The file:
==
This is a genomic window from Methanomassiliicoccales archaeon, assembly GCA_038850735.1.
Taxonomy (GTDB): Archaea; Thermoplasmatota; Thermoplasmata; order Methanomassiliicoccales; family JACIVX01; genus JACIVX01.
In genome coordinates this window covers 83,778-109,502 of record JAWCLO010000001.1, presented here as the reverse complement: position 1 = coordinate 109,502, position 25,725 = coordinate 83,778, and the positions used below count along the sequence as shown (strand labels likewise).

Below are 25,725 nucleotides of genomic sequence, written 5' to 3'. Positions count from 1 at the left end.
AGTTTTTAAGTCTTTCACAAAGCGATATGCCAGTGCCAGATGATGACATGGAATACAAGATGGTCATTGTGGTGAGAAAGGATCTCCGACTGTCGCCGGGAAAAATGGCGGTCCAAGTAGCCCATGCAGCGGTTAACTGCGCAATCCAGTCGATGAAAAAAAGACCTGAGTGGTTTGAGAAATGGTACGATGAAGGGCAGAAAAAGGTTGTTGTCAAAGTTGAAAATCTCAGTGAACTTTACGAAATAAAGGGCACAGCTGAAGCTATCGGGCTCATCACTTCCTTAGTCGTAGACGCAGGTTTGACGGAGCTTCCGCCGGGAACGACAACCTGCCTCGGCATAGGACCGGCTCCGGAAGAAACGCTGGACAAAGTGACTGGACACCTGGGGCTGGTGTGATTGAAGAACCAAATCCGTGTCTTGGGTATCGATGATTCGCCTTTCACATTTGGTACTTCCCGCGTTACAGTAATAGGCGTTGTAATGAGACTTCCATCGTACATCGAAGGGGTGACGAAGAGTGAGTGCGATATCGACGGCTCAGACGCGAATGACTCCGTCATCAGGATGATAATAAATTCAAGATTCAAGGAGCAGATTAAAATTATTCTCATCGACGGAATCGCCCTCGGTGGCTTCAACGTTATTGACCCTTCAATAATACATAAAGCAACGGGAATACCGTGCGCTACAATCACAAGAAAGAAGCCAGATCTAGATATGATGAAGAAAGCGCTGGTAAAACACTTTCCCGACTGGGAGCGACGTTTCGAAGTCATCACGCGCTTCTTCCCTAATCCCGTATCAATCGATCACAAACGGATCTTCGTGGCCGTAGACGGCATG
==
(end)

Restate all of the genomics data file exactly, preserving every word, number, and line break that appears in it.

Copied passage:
This is a genomic window from Methanomassiliicoccales archaeon, assembly GCA_038850735.1.
Taxonomy (GTDB): Archaea; Thermoplasmatota; Thermoplasmata; order Methanomassiliicoccales; family JACIVX01; genus JACIVX01.
In genome coordinates this window covers 83,778-109,502 of record JAWCLO010000001.1, presented here as the reverse complement: position 1 = coordinate 109,502, position 25,725 = coordinate 83,778, and the positions used below count along the sequence as shown (strand labels likewise).

Below are 25,725 nucleotides of genomic sequence, written 5' to 3'. Positions count from 1 at the left end.
AGTTTTTAAGTCTTTCACAAAGCGATATGCCAGTGCCAGATGATGACATGGAATACAAGATGGTCATTGTGGTGAGAAAGGATCTCCGACTGTCGCCGGGAAAAATGGCGGTCCAAGTAGCCCATGCAGCGGTTAACTGCGCAATCCAGTCGATGAAAAAAAGACCTGAGTGGTTTGAGAAATGGTACGATGAAGGGCAGAAAAAGGTTGTTGTCAAAGTTGAAAATCTCAGTGAACTTTACGAAATAAAGGGCACAGCTGAAGCTATCGGGCTCATCACTTCCTTAGTCGTAGACGCAGGTTTGACGGAGCTTCCGCCGGGAACGACAACCTGCCTCGGCATAGGACCGGCTCCGGAAGAAACGCTGGACAAAGTGACTGGACACCTGGGGCTGGTGTGATTGAAGAACCAAATCCGTGTCTTGGGTATCGATGATTCGCCTTTCACATTTGGTACTTCCCGCGTTACAGTAATAGGCGTTGTAATGAGACTTCCATCGTACATCGAAGGGGTGACGAAGAGTGAGTGCGATATCGACGGCTCAGACGCGAATGACTCCGTCATCAGGATGATAATAAATTCAAGATTCAAGGAGCAGATTAAAATTATTCTCATCGACGGAATCGCCCTCGGTGGCTTCAACGTTATTGACCCTTCAATAATACATAAAGCAACGGGAATACCGTGCGCTACAATCACAAGAAAGAAGCCAGATCTAGATATGATGAAGAAAGCGCTGGTAAAACACTTTCCCGACTGGGAGCGACGTTTCGAAGTCATCACGCGCTTCTTCCCTAATCCCGTATCAATCGATCACAAACGGATCTTCGTGGCCGTAGACGGCATG